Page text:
I have finally delved into the last fringe aspect of black tie not yet covered in The Guide: Women dressing in tuxedos. Or, more precisely, women dressing in men’s evening wear. While there is an abundance of writing about the topic of women and menswear in general, this more specific subject appears to be devoid of any sort of comprehensive review (although one online article provides a solid starting point). Therefore I humbly offer up my summary as a new addition to the Supplemental section of The Guide.
As a bonus for blog readers, here are some wonderful photos that had to be left out of the new web page due to space restrictions.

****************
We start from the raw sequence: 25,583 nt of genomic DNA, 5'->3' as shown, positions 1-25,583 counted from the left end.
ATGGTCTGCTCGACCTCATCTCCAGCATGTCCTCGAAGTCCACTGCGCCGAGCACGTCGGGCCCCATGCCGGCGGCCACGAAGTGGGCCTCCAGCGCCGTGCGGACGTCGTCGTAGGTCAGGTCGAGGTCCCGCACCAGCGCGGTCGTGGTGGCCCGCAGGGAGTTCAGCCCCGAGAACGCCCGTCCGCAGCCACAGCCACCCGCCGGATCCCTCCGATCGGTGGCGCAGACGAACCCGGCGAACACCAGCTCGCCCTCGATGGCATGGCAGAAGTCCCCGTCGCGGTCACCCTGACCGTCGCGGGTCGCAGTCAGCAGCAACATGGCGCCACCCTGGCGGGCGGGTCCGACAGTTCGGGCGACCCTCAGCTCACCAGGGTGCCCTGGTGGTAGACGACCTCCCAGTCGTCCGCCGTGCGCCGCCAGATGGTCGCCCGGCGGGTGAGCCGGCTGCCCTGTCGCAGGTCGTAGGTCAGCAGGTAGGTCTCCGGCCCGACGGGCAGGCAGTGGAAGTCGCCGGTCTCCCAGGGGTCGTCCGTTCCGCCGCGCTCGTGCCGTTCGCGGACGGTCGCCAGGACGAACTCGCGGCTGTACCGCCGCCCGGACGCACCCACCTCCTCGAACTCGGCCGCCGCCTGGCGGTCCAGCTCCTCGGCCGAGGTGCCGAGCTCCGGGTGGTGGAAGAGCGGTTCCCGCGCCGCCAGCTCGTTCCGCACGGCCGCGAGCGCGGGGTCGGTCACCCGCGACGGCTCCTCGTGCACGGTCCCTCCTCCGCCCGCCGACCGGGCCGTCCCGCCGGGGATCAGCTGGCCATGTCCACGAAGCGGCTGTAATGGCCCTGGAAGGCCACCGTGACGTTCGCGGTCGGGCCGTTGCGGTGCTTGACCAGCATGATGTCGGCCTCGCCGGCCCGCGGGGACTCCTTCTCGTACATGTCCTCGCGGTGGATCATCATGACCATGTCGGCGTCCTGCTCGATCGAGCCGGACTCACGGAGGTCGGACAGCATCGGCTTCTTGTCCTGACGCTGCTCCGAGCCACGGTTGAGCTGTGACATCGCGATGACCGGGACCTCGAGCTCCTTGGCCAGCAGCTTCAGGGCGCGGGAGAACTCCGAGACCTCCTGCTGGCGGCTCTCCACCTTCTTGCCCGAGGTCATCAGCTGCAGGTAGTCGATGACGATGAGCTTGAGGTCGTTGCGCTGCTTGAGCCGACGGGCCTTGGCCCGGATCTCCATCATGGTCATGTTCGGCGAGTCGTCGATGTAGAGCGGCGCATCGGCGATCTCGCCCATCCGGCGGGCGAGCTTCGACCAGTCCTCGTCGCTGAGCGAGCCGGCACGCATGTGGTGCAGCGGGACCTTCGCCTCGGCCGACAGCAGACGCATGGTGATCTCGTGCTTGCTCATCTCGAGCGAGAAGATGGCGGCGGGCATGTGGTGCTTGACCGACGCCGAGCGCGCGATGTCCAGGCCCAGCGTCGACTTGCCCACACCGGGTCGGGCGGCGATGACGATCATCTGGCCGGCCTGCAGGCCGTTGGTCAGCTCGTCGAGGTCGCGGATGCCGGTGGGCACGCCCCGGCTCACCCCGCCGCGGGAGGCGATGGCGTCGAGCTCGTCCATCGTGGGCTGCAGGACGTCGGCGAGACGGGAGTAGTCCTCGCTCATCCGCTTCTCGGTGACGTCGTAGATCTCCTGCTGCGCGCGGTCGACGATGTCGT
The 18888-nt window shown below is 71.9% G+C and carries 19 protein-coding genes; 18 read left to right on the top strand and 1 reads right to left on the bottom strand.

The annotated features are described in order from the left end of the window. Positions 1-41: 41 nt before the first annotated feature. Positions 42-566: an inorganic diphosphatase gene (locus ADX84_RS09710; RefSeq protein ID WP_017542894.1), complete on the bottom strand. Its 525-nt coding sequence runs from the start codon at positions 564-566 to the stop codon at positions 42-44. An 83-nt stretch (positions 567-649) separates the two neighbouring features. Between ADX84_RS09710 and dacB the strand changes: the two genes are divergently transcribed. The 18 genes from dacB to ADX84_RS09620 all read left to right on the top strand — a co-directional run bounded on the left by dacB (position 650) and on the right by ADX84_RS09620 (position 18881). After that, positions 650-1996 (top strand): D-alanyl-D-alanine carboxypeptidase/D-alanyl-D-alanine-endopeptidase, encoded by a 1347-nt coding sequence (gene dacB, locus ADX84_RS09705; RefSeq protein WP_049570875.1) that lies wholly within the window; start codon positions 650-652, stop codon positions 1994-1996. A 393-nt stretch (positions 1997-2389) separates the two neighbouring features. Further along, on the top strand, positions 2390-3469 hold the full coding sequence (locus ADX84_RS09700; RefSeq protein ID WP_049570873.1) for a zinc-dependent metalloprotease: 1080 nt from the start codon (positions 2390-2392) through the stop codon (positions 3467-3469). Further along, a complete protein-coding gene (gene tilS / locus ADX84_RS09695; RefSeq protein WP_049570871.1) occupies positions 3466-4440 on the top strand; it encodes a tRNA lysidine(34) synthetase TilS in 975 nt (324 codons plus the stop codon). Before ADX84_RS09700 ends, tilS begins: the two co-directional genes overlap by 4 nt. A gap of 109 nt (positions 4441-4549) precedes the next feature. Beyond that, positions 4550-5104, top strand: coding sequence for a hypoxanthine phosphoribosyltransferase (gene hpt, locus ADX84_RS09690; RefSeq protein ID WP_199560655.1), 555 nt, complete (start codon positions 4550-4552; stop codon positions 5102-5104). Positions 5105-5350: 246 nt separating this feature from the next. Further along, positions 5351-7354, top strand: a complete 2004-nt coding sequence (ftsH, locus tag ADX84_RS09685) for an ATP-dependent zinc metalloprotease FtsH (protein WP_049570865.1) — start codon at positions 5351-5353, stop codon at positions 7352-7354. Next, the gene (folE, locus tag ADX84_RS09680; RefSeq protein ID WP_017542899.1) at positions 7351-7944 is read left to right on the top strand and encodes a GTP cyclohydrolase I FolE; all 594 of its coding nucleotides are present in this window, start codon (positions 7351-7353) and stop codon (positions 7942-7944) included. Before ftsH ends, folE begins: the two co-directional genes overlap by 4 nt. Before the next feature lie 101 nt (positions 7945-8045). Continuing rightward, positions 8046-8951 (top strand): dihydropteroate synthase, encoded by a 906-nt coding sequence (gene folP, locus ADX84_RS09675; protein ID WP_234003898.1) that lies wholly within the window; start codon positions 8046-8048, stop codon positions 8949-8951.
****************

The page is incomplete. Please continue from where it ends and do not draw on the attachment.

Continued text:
This last photo is representative of a trend in Victorian and Edwardian British pantomime wherein the role of the “principal boy” would be played by a woman due to London’s child labour laws and the skill required for the role. Typically the character was an adolescent or young man and called for the actress to wear tight breeches (knee-length trousers) and/or leggings. Although the costume originated at a time when boys typically wore breeches (thus giving rise to the term “breeches role” in 17th century opera and Victorian burlesque) it eventually became an excuse to offer male audiences a rare view of a woman’s legs. The photo shown here is from a pantomime called New Aladdin starring Lily Elsie, England’s most famous actress at the time. Unlike other principal boy costumes, this particular outfit offered not so much as a glimpse of the actress’ gams.
Thanks to reader Donald G. for his contributions to this topic.